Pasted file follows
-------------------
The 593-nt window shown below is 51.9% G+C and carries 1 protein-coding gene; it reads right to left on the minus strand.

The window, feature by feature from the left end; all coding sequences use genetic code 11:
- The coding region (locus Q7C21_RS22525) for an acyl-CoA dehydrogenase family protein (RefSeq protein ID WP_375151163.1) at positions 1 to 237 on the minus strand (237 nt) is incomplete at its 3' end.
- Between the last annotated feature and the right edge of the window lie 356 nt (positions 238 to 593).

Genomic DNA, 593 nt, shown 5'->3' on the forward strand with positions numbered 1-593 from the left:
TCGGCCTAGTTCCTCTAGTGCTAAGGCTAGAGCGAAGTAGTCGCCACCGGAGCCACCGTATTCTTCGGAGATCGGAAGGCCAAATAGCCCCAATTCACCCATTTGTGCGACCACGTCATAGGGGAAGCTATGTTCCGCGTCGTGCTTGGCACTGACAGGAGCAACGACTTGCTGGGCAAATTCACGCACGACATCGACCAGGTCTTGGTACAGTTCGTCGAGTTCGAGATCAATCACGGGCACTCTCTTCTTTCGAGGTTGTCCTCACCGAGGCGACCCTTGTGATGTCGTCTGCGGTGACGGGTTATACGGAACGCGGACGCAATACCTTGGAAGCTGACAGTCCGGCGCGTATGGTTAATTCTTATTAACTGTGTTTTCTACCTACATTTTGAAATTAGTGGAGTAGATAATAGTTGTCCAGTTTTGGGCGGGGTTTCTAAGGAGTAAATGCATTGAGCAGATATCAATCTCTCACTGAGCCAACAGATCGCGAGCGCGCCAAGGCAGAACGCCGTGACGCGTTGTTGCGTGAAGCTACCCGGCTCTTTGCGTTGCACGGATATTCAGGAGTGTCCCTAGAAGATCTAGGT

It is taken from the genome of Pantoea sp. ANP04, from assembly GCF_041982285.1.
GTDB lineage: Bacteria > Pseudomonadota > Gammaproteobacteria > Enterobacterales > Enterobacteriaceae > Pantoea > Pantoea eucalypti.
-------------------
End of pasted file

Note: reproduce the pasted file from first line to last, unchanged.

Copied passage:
The 593-nt window shown below is 51.9% G+C and carries 1 protein-coding gene; it reads right to left on the minus strand.

The window, feature by feature from the left end; all coding sequences use genetic code 11:
- The coding region (locus Q7C21_RS22525) for an acyl-CoA dehydrogenase family protein (RefSeq protein ID WP_375151163.1) at positions 1 to 237 on the minus strand (237 nt) is incomplete at its 3' end.
- Between the last annotated feature and the right edge of the window lie 356 nt (positions 238 to 593).

Genomic DNA, 593 nt, shown 5'->3' on the forward strand with positions numbered 1-593 from the left:
TCGGCCTAGTTCCTCTAGTGCTAAGGCTAGAGCGAAGTAGTCGCCACCGGAGCCACCGTATTCTTCGGAGATCGGAAGGCCAAATAGCCCCAATTCACCCATTTGTGCGACCACGTCATAGGGGAAGCTATGTTCCGCGTCGTGCTTGGCACTGACAGGAGCAACGACTTGCTGGGCAAATTCACGCACGACATCGACCAGGTCTTGGTACAGTTCGTCGAGTTCGAGATCAATCACGGGCACTCTCTTCTTTCGAGGTTGTCCTCACCGAGGCGACCCTTGTGATGTCGTCTGCGGTGACGGGTTATACGGAACGCGGACGCAATACCTTGGAAGCTGACAGTCCGGCGCGTATGGTTAATTCTTATTAACTGTGTTTTCTACCTACATTTTGAAATTAGTGGAGTAGATAATAGTTGTCCAGTTTTGGGCGGGGTTTCTAAGGAGTAAATGCATTGAGCAGATATCAATCTCTCACTGAGCCAACAGATCGCGAGCGCGCCAAGGCAGAACGCCGTGACGCGTTGTTGCGTGAAGCTACCCGGCTCTTTGCGTTGCACGGATATTCAGGAGTGTCCCTAGAAGATCTAGGT

It is taken from the genome of Pantoea sp. ANP04, from assembly GCF_041982285.1.
GTDB lineage: Bacteria > Pseudomonadota > Gammaproteobacteria > Enterobacterales > Enterobacteriaceae > Pantoea > Pantoea eucalypti.